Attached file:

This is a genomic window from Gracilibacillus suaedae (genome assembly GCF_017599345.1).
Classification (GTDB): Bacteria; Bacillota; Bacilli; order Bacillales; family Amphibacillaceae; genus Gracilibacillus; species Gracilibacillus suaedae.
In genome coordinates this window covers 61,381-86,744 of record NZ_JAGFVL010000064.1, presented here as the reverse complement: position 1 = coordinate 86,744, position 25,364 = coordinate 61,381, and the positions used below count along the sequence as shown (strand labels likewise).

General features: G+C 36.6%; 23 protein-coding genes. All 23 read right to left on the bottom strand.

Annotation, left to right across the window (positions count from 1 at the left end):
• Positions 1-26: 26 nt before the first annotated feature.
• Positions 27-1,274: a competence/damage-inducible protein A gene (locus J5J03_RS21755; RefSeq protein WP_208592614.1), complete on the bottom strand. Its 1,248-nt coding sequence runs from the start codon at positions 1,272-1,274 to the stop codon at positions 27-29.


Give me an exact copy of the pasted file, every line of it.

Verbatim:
This is a genomic window from Gracilibacillus suaedae (genome assembly GCF_017599345.1).
Classification (GTDB): Bacteria; Bacillota; Bacilli; order Bacillales; family Amphibacillaceae; genus Gracilibacillus; species Gracilibacillus suaedae.
In genome coordinates this window covers 61,381-86,744 of record NZ_JAGFVL010000064.1, presented here as the reverse complement: position 1 = coordinate 86,744, position 25,364 = coordinate 61,381, and the positions used below count along the sequence as shown (strand labels likewise).

General features: G+C 36.6%; 23 protein-coding genes. All 23 read right to left on the bottom strand.

Annotation, left to right across the window (positions count from 1 at the left end):
• Positions 1-26: 26 nt before the first annotated feature.
• Positions 27-1,274: a competence/damage-inducible protein A gene (locus J5J03_RS21755; RefSeq protein WP_208592614.1), complete on the bottom strand. Its 1,248-nt coding sequence runs from the start codon at positions 1,272-1,274 to the stop codon at positions 27-29.